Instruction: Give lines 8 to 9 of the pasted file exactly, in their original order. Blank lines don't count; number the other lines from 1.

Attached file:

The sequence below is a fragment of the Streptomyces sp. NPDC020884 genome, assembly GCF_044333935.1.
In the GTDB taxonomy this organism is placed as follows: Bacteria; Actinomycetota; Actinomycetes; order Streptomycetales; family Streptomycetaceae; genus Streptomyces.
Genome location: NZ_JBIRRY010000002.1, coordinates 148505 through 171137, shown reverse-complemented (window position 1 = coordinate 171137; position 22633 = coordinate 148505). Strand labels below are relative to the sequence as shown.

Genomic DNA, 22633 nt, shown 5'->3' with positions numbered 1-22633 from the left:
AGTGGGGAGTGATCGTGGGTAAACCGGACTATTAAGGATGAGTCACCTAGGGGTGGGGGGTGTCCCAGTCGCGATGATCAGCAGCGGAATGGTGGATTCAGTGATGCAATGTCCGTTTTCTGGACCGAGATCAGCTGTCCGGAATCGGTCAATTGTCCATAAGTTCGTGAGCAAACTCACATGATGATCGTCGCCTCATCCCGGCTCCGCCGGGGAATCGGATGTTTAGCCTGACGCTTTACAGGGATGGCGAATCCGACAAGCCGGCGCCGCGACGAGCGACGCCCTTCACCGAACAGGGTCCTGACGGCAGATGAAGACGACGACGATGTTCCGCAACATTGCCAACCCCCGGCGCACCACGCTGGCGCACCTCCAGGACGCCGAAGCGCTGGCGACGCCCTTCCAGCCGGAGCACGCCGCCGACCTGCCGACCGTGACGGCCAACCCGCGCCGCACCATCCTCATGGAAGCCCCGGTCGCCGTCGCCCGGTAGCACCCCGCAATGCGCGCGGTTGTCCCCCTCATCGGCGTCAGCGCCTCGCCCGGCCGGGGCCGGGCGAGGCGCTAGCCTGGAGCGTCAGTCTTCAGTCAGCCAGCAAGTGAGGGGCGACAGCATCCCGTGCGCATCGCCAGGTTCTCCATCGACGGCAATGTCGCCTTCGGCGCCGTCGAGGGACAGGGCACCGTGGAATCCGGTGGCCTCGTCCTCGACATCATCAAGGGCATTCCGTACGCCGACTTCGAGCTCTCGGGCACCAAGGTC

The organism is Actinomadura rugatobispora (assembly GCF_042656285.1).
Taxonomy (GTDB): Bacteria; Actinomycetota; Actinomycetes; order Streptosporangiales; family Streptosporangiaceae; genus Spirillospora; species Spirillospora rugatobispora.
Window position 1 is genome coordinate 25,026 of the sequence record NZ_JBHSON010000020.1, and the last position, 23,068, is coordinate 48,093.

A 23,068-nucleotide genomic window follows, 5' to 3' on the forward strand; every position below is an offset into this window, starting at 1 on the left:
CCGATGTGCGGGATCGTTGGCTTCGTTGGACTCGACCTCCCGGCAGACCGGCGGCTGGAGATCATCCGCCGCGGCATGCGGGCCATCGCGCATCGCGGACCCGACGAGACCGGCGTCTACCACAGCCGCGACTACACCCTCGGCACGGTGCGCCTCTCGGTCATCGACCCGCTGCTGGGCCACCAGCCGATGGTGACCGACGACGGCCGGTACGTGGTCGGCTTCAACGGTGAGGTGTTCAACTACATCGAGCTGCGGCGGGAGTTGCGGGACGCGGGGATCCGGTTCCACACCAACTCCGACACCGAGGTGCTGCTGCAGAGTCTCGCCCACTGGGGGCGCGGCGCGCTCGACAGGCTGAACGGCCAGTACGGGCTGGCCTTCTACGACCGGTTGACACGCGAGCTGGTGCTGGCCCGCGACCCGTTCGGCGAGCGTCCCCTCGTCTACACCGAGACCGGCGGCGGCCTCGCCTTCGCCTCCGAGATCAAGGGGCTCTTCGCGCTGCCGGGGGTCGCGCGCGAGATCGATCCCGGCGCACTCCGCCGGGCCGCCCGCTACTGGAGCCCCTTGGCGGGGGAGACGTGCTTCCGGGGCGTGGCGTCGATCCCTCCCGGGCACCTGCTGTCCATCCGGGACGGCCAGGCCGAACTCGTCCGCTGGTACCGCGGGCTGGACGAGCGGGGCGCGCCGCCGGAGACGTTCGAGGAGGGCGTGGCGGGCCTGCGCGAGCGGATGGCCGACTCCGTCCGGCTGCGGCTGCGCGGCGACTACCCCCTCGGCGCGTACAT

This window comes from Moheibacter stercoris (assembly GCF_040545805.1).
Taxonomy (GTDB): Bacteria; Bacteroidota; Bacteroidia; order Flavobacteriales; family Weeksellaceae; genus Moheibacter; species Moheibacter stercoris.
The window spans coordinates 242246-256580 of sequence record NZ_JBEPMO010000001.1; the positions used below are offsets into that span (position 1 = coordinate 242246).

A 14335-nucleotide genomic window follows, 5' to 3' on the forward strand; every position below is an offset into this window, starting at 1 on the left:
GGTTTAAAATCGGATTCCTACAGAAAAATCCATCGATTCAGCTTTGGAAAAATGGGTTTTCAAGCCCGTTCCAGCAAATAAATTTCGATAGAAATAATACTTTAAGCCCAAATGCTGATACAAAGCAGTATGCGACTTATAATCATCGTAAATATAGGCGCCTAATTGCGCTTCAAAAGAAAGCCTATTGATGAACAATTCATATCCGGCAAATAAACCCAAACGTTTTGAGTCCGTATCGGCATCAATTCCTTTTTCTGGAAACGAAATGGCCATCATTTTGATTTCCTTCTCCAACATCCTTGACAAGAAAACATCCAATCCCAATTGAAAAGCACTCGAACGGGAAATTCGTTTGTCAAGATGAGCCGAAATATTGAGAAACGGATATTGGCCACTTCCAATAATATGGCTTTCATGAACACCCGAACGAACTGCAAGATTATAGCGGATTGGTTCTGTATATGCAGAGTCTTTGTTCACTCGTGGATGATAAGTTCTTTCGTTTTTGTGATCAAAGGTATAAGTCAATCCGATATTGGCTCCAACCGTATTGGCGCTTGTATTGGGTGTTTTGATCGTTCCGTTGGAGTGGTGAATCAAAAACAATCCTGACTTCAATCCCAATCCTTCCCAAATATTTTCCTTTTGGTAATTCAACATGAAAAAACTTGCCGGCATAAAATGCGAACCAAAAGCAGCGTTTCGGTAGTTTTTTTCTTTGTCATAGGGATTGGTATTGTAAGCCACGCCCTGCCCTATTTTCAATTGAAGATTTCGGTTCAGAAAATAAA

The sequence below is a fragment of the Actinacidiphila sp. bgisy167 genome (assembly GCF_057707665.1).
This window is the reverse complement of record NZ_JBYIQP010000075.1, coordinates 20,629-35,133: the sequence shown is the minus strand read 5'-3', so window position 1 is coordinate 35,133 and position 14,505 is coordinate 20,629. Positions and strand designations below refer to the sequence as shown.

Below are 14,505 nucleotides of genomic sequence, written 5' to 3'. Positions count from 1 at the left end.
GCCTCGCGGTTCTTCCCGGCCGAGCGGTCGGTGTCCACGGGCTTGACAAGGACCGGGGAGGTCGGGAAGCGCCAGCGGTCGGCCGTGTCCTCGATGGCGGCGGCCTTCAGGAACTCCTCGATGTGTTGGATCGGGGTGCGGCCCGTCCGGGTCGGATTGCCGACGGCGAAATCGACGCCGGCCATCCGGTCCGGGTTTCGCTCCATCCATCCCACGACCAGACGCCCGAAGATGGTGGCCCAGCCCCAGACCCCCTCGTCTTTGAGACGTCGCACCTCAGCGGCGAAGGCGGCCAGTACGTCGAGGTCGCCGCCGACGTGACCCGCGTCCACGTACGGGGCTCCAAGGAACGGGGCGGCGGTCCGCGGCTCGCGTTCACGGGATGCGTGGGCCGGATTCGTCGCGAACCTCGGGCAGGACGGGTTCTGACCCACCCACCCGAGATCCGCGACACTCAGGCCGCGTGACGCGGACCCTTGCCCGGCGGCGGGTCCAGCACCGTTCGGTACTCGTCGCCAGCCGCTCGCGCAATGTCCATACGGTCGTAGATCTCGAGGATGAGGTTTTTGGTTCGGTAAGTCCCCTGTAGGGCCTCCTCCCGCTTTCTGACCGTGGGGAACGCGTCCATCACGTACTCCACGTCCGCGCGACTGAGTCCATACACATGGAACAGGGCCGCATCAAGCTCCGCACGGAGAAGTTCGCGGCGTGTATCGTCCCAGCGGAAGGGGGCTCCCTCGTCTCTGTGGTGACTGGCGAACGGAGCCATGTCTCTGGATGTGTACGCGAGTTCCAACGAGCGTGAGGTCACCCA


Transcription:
Window position 1 is genome coordinate 25,026 of the sequence record NZ_JBHSON010000020.1, and the last position, 23,068, is coordinate 48,093.

A 23,068-nucleotide genomic window follows, 5' to 3' on the forward strand; every position below is an offset into this window, starting at 1 on the left: